Citibank executive Lisa Frison tackles ‘invisible credit’

Tens of millions of Americans live outside the mainstream financial system, and up to 11%—or about 50 million, by 2022—can be classified as “credit invisible.” This means they have no or little credit history. and as a result, you could be denied access to credit or otherwise be denied access to car loans, home loans, or even business loans at financial institutions.

And many of those same Americans come from underserved communities. With so many people effectively shut out of the mainstream financial system, a coalition of banks and financial institutions is coming together to try to expand access to credit by sharing bank account data and other information through Project REAch (Roundbank on Financial Access and Change). , an initiative by the Office of the Comptroller of the Currency. Chase and Wells Fargo are among the participants, and Citi recently joined the effort.

Fast Company spoke with Lisa Frison, Citi’s head of personal banking financial inclusion and racial equity in the US, about the issue of credit invisibility, why it’s important, and how Project REAch and other new Citi pilots can help solve it of. Frison has spent many years in the financial industry working to improve access to credit and financial services for underserved consumers, and says the recent collaboration between institutions allows those in the industry to target these consumers in new and unprecedented ways.

The following has been modified for clarity and length:

What exactly does “invisible credit” mean?

In the simplest terms, invisible credit means that you have no credit history with the major bureaus. There are two ways this can happen. First, you have no credit history. and if you have a limited credit history, you cannot score. And two, you may have had some activity, but very few accounts, or those accounts are very new, or no recent credit activity.

How does invisible credit affect people? Why is it a problem?

This is a big problem for two main reasons. First, credit is a utility, and being able to get credit to pay for your everyday needs, like paying for a house or a car, is incredibly important. The other issue is that having a credit score is almost like a lifeline for accessing fundamental services [that people need] for their daily lives—which includes loans, insurance, or even being able to get a cell phone. Having a credit score and history is very important to get these services.

Beyond these, credit is fundamental to achieving other important goals, such as starting a business or buying a home. But it’s all about access.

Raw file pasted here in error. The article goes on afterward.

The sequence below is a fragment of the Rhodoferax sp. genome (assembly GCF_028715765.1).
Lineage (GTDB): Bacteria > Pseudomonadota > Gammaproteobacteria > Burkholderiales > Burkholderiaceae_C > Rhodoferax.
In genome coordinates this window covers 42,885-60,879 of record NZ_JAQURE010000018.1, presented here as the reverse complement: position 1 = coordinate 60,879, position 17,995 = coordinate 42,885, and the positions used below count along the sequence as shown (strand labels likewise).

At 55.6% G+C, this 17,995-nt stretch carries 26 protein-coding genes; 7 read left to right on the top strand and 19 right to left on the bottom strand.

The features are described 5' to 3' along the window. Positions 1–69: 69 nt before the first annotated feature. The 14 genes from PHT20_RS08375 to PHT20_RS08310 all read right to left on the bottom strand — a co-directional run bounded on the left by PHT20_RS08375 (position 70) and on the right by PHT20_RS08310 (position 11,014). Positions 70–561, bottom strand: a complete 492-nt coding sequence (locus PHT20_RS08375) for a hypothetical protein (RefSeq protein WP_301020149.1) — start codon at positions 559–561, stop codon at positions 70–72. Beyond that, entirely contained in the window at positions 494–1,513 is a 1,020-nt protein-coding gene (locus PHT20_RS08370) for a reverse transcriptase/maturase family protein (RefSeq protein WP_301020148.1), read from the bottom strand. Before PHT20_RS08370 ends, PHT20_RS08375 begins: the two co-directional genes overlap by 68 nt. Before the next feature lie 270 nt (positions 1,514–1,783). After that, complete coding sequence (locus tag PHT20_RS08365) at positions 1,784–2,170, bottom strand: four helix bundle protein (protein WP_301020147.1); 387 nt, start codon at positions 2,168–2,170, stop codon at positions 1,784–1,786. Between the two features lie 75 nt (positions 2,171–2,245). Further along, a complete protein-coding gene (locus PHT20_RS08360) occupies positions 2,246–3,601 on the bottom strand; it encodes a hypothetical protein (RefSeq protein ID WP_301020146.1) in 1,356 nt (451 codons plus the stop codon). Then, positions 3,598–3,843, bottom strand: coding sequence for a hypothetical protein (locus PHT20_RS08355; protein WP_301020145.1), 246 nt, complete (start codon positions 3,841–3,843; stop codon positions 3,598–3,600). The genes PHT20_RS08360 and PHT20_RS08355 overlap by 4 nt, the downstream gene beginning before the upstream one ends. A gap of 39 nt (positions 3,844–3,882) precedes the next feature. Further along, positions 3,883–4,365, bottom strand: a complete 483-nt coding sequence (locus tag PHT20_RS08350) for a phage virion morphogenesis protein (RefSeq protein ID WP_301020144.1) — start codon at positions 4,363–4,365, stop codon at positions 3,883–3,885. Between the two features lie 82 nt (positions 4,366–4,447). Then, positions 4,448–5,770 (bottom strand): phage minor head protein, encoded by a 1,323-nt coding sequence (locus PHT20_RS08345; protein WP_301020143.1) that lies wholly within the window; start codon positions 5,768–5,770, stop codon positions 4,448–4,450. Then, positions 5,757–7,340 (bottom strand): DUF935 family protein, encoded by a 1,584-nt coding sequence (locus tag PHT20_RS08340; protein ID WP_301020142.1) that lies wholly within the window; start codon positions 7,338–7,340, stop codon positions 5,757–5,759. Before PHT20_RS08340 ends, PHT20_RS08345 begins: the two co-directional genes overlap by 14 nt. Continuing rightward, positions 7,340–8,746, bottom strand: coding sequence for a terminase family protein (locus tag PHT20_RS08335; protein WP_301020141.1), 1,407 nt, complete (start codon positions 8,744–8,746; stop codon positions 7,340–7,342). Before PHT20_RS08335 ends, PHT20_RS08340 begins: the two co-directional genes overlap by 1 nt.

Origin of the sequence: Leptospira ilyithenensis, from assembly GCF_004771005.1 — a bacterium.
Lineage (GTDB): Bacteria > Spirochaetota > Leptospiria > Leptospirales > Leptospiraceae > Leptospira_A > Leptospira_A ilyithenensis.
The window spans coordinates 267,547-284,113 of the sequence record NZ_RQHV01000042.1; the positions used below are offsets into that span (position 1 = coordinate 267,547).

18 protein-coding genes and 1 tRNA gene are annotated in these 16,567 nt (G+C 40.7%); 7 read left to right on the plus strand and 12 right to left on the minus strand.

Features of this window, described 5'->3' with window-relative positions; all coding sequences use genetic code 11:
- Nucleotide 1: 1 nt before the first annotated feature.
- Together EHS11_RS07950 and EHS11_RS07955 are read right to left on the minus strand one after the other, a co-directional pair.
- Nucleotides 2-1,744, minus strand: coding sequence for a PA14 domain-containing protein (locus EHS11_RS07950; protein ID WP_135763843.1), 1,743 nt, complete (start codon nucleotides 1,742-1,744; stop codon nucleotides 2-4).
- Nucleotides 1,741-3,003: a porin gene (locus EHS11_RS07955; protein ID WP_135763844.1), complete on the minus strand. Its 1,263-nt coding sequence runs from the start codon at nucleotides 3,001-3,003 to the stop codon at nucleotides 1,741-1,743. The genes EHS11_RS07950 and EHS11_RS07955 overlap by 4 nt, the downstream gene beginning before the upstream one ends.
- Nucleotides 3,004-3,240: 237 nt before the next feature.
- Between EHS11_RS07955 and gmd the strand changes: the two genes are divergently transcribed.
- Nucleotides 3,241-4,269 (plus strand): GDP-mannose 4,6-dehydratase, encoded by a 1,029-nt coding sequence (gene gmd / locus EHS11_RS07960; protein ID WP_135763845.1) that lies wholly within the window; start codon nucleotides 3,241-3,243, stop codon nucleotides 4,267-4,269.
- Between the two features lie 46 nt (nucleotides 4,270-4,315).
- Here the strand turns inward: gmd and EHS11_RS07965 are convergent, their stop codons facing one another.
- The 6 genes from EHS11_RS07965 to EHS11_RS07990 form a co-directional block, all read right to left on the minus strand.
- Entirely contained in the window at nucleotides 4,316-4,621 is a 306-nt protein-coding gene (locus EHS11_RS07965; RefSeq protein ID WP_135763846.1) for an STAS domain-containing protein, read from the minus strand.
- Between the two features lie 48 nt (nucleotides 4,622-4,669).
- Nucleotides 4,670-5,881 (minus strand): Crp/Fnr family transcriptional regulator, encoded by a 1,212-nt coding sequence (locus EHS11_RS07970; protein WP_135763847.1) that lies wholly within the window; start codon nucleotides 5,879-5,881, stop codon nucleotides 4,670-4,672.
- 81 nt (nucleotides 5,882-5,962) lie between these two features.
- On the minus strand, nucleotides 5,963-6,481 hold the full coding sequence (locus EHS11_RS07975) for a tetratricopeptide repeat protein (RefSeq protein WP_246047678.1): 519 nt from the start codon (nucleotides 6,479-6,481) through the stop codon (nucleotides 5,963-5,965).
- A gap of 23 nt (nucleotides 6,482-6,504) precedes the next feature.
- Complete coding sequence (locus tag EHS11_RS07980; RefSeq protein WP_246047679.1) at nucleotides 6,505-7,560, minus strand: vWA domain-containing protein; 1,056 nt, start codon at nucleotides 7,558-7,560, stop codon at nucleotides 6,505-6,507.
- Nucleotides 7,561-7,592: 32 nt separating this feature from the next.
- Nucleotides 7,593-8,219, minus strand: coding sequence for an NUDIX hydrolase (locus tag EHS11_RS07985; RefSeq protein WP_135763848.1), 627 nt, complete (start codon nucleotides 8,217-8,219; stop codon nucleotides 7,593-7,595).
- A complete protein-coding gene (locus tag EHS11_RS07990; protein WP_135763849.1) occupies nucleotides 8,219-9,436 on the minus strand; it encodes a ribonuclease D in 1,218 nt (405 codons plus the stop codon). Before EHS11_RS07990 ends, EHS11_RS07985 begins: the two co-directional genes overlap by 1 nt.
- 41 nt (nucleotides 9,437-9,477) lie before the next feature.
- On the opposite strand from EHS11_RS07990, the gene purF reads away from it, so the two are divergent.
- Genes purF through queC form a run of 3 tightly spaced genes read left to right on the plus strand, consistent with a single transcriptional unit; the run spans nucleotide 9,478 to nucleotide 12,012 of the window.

How does Project REAch help those who are invisible?

What we’re doing is designing ways for people who don’t have files or thin files to get a second look from our underwriting teams, to help people get into the financial mainstream.

Project REAch is an industry-wide initiative to provide credit to people with little or no credit history. Institutions work with credit bureaus to take over accounts if there is no history or little information. Banks now have a way to share deposit information so that customers who may have been turned down for credit in the past have another chance to get approved.

It’s a way for a bank to look and see if customers have relationships with other banks. If they cannot approve these customers through traditional underwriting processes and criteria, these other relationships can show or prove that they can manage their money, paving a path to credit approval.

Why has invisible credit recently become a focus for Citi?

There are 50 million people who are invisible. At Citi, we strive to break down barriers, provide access and be inclusive. What’s different now is that we have an industry partnership that allows us to share like never before. We will be able to address a broad issue that affects millions of people. We try to ensure that as many consumers as possible can participate.

How does your background help prepare you to lead this initiative for Citi?

I joined Citi in May to lead financial inclusion and racial equity. This is not a new initiative for Citi as they have been working on it for many years. But this is an opportunity to sharpen our focus and bring opportunities to market to help underserved communities.

I previously worked at another bank, working with and for different consumers from different backgrounds. I’ve spent a lot of time looking at data about the challenges facing underserved communities, which are often diverse communities, and I know that Citi has made big commitments to driving greater financial inclusion to help people be credit-ready .

This is truly seminal work. This is the project I signed up for—to use my voice and influence to help people. I want to bring more ramps to help people navigate the financial system. This is near and dear to my heart.

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